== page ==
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to Tell Your Kids
How, what, and when to tell the
children about your divorce.
By Teri Morrison
Hurt, pain, loss, and anger are a few of the
feelings you may have about your separation or divorce. And while this may be one of the
most painful or stressful periods in your life, it's at least doubly so for your children.
Experts agree that far too often it's children who suffer most in separation or divorce
proceedings, and so it's important to handle telling them in a mature, adult manner.
"Before you tell your kids about your decision to end your marriage, discuss with
your spouse what you are going to say and how you will say it," says Stephanie
Marston, a licensed marriage, family, and child counselor, in her book The Divorced
Parent. Julie Criss-Hagerty, Ph.D., a licensed clinical psychologist in Newhall, CA
concurs and adds, "The optimum time is when you have made the final decision to
separate and you have a time line as to what is going to happen. Have a game plan in mind
with details about visitations, phone calls, and where Mom and Dad are going to be living.
The more information children have about the day-to-day facts, the better they are able to
deal with this period."
Here are some strategies and tips for
talking to your kids, and for helping them deal with the aftermath of the news.
Tell them together, as
early as possible
If possible, this job should not be done
solo. "There are several advantages to telling your children the news together. You
let them know that your decision is mutual, mature, and rational -- one that you both have
considered carefully and to which you are committed," says Marston.
Know which parent is going to say what, and agree that you
will support one another in front of the children.
Parents are often surprised that their
children know about an impending separation or divorce long before they are officially
told. That's because separation and divorce are usually preceded by tension or arguing in
the home. However, the kids still need to be officially told, no matter what they might
have figured out for themselves.
"It's best if both parents can give the
children the news as a couple," confirms Robert M. Galatzer-Levy, M.D., a
Chicago-based child and adolescent psychiatrist and the author of The Scientific Basis
of Child Custody Decisions. "If they can cooperate enough to do this, it will
send a positive message about the future." This approach will give both of you an
opportunity to reassure your children of your continued love for them. However, if you
think there's going to be a lot of conflict or a confrontation if you tell the children
together, then it's better to have one of you break the news to the children alone.
Re-enacting major battles in front of your children will probably do more damage than the
news of the separation or divorce itself.
Work out the details
It's a good idea to work out some of the
details of your separation or divorce before you sit down with the kids. Knowing things
such as where they will live, which parent they will live with, and visitation schedules
will help your kids get over the initial shock of the news. Although your children will
have an immediate emotional response to the news of your separation or divorce, don't be
surprised if most of their questions are practical and appear somewhat self-centered.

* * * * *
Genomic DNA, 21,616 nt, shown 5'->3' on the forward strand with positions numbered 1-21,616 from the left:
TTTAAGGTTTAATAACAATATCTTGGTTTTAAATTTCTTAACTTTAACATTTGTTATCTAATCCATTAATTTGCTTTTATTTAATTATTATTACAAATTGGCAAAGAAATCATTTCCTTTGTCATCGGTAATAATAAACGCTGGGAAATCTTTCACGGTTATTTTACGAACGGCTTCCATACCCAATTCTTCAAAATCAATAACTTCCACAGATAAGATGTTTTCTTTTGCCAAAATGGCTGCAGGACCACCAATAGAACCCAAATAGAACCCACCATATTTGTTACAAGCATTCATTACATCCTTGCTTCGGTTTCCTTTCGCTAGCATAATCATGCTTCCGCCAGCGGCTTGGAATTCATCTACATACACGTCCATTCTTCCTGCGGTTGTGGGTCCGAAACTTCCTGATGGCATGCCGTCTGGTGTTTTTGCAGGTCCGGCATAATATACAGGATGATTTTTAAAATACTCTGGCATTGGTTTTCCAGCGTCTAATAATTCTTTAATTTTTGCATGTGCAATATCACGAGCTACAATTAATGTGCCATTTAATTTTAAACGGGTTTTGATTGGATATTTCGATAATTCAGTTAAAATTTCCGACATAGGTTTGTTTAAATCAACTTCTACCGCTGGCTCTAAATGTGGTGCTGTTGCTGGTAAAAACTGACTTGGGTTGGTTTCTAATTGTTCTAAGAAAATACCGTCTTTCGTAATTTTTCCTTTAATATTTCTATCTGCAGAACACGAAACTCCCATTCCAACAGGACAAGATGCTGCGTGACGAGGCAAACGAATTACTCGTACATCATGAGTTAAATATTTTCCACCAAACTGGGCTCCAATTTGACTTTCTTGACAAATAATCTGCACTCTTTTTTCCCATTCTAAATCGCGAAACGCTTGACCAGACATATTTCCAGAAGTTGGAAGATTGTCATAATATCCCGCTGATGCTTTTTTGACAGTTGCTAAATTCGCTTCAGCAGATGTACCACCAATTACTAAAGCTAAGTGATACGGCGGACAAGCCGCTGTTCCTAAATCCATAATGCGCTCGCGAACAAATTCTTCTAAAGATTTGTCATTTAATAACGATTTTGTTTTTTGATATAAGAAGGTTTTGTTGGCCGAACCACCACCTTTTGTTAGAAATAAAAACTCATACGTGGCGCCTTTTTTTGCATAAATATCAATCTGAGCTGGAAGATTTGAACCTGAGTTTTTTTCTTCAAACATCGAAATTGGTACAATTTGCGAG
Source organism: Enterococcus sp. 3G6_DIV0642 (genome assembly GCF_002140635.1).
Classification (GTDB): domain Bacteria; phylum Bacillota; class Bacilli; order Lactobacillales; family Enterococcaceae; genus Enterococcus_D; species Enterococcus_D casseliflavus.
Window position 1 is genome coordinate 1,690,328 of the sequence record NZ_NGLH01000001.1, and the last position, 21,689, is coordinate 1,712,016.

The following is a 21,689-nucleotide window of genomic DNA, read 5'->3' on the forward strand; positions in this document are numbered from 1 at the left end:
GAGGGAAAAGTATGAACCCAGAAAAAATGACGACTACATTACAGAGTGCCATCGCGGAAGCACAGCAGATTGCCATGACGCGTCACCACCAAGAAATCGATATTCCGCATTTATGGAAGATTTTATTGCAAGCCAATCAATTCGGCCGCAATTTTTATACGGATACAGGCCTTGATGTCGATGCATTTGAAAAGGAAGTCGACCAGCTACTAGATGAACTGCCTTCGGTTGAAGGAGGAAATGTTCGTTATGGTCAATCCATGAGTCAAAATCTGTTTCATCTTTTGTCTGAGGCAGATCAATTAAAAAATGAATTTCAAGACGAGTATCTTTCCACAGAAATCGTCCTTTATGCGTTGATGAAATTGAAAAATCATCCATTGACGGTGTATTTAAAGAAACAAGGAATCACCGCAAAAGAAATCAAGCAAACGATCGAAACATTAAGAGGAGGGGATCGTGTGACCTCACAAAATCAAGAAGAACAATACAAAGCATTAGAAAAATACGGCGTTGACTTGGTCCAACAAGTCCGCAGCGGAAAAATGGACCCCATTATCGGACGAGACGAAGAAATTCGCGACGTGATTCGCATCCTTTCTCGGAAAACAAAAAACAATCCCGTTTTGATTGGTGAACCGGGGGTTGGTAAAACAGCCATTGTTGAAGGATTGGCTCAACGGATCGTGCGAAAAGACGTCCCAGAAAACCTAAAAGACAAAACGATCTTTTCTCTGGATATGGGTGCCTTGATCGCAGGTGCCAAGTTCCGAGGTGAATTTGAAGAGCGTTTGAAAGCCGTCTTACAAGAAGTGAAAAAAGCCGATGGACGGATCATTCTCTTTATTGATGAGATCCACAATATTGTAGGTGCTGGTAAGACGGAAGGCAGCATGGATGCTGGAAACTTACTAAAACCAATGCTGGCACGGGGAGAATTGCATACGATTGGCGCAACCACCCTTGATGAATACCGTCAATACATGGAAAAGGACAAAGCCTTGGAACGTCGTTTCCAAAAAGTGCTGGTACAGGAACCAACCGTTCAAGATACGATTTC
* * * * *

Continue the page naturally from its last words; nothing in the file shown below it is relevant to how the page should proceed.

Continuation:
Children's concerns and questions often
depend on their age. "Most children have questions about their security: where they
are going to live, or if they're going to stay at the same school," says Carol-Ann
Flicker, Ph.D., a clinical child psychologist in Beverly Hills. "If they don't ask
the questions, they may act them out. Younger children in particular play divorce'
and take various roles. In some children, there will be sadness and depression. Other kids
will be hyper or aggressive, and in some cases, you will see regressive behavior."
"It's important to see the problem
through your child's eyes," says Dr. Galatzer-Levy. "A three year old might be
most concerned about where the dog's going to be living, while a 15 year old wants to know
if he or she'll be going to a different highschool." Both you and your ex-spouse may
want to consult parenting books or a therapist or mediator before talking to your
When it comes to telling the children about
the reasons for your separation or divorce, honesty is of the utmost importance. "Try
to be as truthful as you can given the age of the kids. Children don't just listen to the
words. They listen to the tone; they notice the look. They see the evidence," Flicker
says. Criss-Hagerty agrees: "Deceptions may be easier for the parent in the
beginning, but they will backfire later, and the child will get angry when he or she finds
out that the truth has been withheld."
This doesn't mean you should fill them in on
every sordid, adult detail; make sure you talk to them in an age-appropriate manner.
"A younger child needs simple information, and it should cover what's happening and
what's going to happen to them. Don't give them too much information all at once,"
advises Flicker. "Teenagers may be more willing to ask 'why?' -- and they may
question the fidelity of one parent. The bottom line in divorce is don't lie and don't
bad-mouth the other parent."
Divorcing parents of adult children should
also refrain from saying too much. It's tempting to use your adult kids as sounding boards
or therapists, but the long-term problems you'll cause far outweigh any short-lived
satisfaction you might feel after unburdening yourself to your child.
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